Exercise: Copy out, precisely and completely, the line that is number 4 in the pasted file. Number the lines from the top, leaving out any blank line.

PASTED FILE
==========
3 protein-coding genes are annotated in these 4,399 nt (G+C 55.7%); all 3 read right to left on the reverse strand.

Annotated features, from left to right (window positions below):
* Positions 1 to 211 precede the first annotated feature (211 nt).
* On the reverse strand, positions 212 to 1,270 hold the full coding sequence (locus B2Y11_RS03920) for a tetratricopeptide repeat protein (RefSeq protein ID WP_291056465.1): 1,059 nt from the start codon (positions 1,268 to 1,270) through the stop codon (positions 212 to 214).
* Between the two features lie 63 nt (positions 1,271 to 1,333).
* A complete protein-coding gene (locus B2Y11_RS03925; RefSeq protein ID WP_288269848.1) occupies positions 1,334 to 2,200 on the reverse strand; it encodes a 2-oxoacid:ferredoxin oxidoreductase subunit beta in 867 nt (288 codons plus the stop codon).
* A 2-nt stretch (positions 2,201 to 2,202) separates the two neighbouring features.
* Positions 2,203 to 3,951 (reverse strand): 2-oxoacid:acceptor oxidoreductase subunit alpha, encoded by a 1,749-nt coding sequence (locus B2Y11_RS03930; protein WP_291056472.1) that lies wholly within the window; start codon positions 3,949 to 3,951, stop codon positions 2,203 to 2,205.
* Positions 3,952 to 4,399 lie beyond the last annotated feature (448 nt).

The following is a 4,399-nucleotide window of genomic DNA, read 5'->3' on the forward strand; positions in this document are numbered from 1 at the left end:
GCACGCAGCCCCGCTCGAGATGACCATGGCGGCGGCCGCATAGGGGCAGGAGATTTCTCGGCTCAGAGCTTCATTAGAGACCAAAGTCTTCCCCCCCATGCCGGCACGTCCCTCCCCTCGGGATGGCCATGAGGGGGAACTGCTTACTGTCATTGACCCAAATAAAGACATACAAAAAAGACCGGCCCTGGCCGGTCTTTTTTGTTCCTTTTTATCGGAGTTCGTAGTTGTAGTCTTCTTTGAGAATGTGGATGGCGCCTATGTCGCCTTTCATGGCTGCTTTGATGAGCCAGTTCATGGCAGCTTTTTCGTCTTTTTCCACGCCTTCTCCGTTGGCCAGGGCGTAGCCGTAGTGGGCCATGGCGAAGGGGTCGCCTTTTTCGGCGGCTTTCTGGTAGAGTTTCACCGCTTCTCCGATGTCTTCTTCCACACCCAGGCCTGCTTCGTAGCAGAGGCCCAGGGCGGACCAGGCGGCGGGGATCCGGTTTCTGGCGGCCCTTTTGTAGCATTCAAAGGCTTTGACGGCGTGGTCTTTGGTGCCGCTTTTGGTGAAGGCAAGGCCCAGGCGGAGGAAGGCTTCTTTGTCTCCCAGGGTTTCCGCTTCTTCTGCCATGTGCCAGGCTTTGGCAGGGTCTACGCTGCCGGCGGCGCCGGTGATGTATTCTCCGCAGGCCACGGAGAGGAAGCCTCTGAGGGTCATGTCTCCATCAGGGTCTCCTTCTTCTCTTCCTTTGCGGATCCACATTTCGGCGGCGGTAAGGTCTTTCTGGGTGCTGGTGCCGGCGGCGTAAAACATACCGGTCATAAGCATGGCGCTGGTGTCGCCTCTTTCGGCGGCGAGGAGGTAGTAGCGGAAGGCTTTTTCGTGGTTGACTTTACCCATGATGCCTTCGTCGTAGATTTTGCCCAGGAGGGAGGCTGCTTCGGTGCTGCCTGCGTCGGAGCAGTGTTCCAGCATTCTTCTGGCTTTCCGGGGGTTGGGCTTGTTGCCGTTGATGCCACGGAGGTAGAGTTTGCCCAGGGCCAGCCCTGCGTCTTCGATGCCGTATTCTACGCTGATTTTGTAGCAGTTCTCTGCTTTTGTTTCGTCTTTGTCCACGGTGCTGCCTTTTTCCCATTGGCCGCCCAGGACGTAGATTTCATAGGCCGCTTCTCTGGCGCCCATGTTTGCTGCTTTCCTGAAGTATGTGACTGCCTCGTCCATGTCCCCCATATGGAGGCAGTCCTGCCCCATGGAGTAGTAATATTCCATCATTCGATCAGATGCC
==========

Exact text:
* On the reverse strand, positions 212 to 1,270 hold the full coding sequence (locus B2Y11_RS03920) for a tetratricopeptide repeat protein (RefSeq protein ID WP_291056465.1): 1,059 nt from the start codon (positions 1,268 to 1,270) through the stop codon (positions 212 to 214).